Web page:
Posted by Suzanna van Straaten and Theofanis Manolikas, D.Sc. on October 27th, 2021.
At some point, any growth-minded non-European biopharma company will look to Europe as a possible source of new opportunity. Europe is attractive and offers vast market potential.
But successfully entering Europe is a complex undertaking. The stakes are high and there are many pitfalls to avoid. In this series of articles, we’re outlining the 12 most common pitfalls that biopharma companies experience as they enter European markets:
- Not knowing what it takes to “go it alone” across Europe
- Not realizing Europe may have its own clinical endpoints in mind
- Missing the opportunity of conditional marketing authorization
- Believing EMA marketing authorization = patient access
- Thinking your list price won’t cross borders
- Missing the mark with local health technology assessment (HTA)
- Not making the right European connections
- Failing to realize that EAPs can boost…or bite
- Missing a promotable label
- Building like big pharma when you’re not
- Using individual preferences vs. analysis to select HQ location
- Caring too late about your infrastructure
Pitfall #3 – Missing the Opportunity of a Conditional Marketing Authorization (CMA)
What is a CMA?
The European Medicines Agency (EMA) understands that in some cases, it makes good sense to get a new therapy to market more quickly than the traditional approval pathway allows. For example, a potential new therapy may address a serious public health need (such as a pandemic) or it may tackle a key unmet need for a debilitating or life-threatening disease.
The CMA is a “pragmatic tool for the fast-track approval of a medicine that fulfils an unmet medical need” by requiring less comprehensive clinical data than would normally be needed. In those cases, the EMA determines that a therapy’s potential benefits outweigh the potential risks associated with an accelerated market approval.
However, a key word in “Conditional Marketing Authorization” is “conditional.” The EMA doesn’t just grant an accelerated approval. Any company receiving the CMA must meet certain conditions over a pre-determined time frame. Those conditions typically involve gathering and providing more comprehensive data to further confirm the therapy’s safety and efficacy.
CMAs are valid for one year and can be renewed annually. Once a company has met its requirements under the CMA, it can convert it to a standard marketing authorization.
Why should you care about a CMA?
For a biopharma company entering Europe, a CMA can provide a practical mechanism to speed up patient access to its medicine, generate revenue earlier and increase the overall commercial value of a product. To qualify for a CMA, a therapy must address either a public health emergency or a serious or debilitating disease and (per the EMA’s web page on CMAs):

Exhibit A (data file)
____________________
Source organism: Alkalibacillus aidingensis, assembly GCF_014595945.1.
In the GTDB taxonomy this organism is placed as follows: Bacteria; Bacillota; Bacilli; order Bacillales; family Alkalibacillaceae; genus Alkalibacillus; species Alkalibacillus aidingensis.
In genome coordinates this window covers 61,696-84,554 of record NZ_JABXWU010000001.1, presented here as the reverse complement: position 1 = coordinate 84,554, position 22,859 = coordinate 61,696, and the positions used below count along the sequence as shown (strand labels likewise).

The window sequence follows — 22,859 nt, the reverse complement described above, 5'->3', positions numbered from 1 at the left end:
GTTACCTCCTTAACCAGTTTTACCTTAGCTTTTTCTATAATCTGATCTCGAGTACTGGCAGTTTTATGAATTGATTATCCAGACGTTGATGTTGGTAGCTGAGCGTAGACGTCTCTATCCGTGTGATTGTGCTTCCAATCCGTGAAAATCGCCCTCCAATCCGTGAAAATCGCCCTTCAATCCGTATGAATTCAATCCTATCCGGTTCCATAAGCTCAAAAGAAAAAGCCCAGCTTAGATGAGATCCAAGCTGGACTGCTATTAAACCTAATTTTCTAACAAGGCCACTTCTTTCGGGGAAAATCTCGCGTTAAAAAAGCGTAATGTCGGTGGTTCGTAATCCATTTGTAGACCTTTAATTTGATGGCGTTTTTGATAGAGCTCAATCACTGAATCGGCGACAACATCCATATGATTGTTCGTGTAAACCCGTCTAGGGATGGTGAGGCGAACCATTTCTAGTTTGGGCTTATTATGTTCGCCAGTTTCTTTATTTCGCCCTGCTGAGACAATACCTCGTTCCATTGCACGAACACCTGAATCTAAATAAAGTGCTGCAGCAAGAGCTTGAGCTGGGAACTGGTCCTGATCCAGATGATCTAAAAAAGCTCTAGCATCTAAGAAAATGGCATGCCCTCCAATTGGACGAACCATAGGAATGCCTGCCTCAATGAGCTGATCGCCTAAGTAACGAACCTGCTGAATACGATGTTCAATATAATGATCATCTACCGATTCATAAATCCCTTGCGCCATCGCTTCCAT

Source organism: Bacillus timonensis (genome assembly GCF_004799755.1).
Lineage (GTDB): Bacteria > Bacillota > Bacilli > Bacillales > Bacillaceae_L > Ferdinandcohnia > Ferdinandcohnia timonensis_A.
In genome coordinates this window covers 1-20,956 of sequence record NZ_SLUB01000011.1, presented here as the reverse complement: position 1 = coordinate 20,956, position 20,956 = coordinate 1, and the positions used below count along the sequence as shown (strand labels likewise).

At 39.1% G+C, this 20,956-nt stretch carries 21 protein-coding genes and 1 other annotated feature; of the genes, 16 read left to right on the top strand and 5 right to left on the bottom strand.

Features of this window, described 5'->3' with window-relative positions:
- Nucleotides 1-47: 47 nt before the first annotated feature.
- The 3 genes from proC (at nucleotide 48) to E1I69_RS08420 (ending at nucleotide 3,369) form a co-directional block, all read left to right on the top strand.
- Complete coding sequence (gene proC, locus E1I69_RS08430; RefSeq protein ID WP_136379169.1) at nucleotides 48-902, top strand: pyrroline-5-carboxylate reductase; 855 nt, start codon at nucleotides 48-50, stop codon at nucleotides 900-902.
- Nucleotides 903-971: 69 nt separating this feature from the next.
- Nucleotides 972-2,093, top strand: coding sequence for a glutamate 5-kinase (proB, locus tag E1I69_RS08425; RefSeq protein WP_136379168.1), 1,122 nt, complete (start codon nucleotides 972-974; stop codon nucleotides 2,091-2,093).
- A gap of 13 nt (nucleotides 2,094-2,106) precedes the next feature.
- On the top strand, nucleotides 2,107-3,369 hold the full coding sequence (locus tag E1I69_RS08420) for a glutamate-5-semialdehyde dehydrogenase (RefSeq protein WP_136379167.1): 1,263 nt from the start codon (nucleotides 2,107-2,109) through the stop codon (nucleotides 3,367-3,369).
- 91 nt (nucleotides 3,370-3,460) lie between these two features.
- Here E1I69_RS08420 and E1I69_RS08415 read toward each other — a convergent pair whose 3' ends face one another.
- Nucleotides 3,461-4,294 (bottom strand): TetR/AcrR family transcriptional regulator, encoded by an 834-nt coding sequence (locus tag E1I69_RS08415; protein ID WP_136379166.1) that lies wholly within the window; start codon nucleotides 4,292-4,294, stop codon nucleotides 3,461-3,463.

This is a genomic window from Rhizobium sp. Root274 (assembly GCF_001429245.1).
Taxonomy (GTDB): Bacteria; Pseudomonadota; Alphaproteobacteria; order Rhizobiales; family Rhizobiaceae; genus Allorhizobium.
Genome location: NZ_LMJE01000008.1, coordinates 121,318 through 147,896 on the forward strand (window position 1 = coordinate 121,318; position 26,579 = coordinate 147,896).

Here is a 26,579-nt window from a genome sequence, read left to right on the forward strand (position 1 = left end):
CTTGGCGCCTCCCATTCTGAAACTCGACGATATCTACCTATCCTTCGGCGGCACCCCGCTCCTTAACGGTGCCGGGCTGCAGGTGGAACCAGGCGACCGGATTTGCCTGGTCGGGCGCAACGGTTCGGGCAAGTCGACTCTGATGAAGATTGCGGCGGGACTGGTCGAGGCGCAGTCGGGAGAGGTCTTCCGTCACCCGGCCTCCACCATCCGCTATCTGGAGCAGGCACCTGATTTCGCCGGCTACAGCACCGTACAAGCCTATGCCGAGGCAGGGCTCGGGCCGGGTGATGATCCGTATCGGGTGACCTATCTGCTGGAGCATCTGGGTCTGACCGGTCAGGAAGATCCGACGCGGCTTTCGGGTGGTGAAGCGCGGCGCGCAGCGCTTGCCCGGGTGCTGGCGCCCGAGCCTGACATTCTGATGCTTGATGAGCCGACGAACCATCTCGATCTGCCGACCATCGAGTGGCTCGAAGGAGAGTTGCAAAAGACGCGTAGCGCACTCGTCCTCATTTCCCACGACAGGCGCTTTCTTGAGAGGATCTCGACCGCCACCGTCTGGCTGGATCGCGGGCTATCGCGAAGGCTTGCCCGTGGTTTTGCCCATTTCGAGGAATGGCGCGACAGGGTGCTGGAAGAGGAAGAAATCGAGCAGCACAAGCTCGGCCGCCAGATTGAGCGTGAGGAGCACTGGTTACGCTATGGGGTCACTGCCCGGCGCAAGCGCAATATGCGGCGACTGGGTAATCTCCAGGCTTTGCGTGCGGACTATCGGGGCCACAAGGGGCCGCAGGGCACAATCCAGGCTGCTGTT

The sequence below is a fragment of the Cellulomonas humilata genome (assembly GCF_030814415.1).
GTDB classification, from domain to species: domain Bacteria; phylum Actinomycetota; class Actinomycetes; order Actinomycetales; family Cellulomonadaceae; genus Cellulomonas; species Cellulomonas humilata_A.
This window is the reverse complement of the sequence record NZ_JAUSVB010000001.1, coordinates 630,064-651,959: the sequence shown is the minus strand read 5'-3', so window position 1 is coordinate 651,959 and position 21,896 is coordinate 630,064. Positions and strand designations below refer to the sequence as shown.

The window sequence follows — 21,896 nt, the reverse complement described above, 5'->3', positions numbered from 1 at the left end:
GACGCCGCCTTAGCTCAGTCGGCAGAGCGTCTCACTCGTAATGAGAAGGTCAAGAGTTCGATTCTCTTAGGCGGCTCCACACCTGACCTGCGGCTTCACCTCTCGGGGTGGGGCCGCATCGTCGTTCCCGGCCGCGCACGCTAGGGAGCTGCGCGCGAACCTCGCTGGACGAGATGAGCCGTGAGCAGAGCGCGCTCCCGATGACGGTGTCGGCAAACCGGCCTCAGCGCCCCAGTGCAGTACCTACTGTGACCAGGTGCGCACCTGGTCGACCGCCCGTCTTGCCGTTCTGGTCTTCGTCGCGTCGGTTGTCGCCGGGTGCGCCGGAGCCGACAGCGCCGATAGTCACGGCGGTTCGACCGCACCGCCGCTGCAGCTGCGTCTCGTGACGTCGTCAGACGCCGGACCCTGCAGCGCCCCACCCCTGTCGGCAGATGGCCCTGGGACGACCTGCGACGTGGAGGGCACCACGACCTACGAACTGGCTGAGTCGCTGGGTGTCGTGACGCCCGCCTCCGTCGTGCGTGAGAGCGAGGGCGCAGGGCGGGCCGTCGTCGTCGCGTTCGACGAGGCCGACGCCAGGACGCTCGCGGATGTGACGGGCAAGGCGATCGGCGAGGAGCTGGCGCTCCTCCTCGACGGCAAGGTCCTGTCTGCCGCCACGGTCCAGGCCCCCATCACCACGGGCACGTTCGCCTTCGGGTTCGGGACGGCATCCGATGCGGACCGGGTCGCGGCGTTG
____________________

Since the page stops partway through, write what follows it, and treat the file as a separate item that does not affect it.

- The benefit-risk balance of the medicine is positive;
- It is likely that the applicant will be able to provide comprehensive data post-authorization;
- The medicine fulfils an unmet medical need;
- The benefit of the medicine’s immediate availability to patients is greater than the risk inherent in the fact that additional data are still required.
If a company’s product meets those criteria, then it should most likely pursue a CMA. If the company doesn’t pursue the CMA, then it risks leaving substantial commercial value “on the table”. If the company pursues the CMA and is ultimately denied, then it will simply follow the traditional path. It is advised that applicants discuss their development plans and options with the EMA via scientific advice or protocol assistance early in the development process.
Of course, getting a CMA is no guarantee of future success, as the data collected post-authorization may fail to demonstrate the therapy’s expected safety or efficacy profile. Based on the EMA’s 10-year report on conditional marketing authorization, 30 conditional marketing authorizations were granted between 2006 and 2016. Of those, 11 were converted into “standard” marketing authorizations within a four-year period. Two were withdrawn for commercial reasons and the remaining 17 were still conditional in 2016. None had been revoked or suspended. Looking deeper, the applicants who withdrew from the CMA ran into challenges, as the data collected post-authorization did not provide the confirmation needed to receive appropriate reimbursement.
On the other hand, 22 applications for CMA were unsuccessful during this time period. In most of those cases, the benefit–risk balance was deemed to be negative. Interestingly, the CMA applications that were denied represented a wider range of therapeutic areas than those that were approved. The successful applications typically came from a few therapeutic areas such as oncology, infectious diseases, neurology, and ophthalmology.
Overall, the CMA is a tool that companies should consider for those therapies that meet the criteria. It could provide a viable opportunity to get to market earlier, generate more revenue, increase commercial value, and help patients sooner.
In the next article, we’ll address pitfall #4: Believing EMA marketing authorization = patient access. Securing the desired levels of access and reimbursement in Europe can be a challenge, and each company must approach the process very strategically. As we’ll see, it’s a process that needs to start early, and run in parallel with achieving regulatory approval.
 European Medicines Agency (EMA) Website, https://www.ema.europa.eu/en/human-regulatory/marketing-authorisation/conditional-marketing-authorisation, accessed 27 October 2021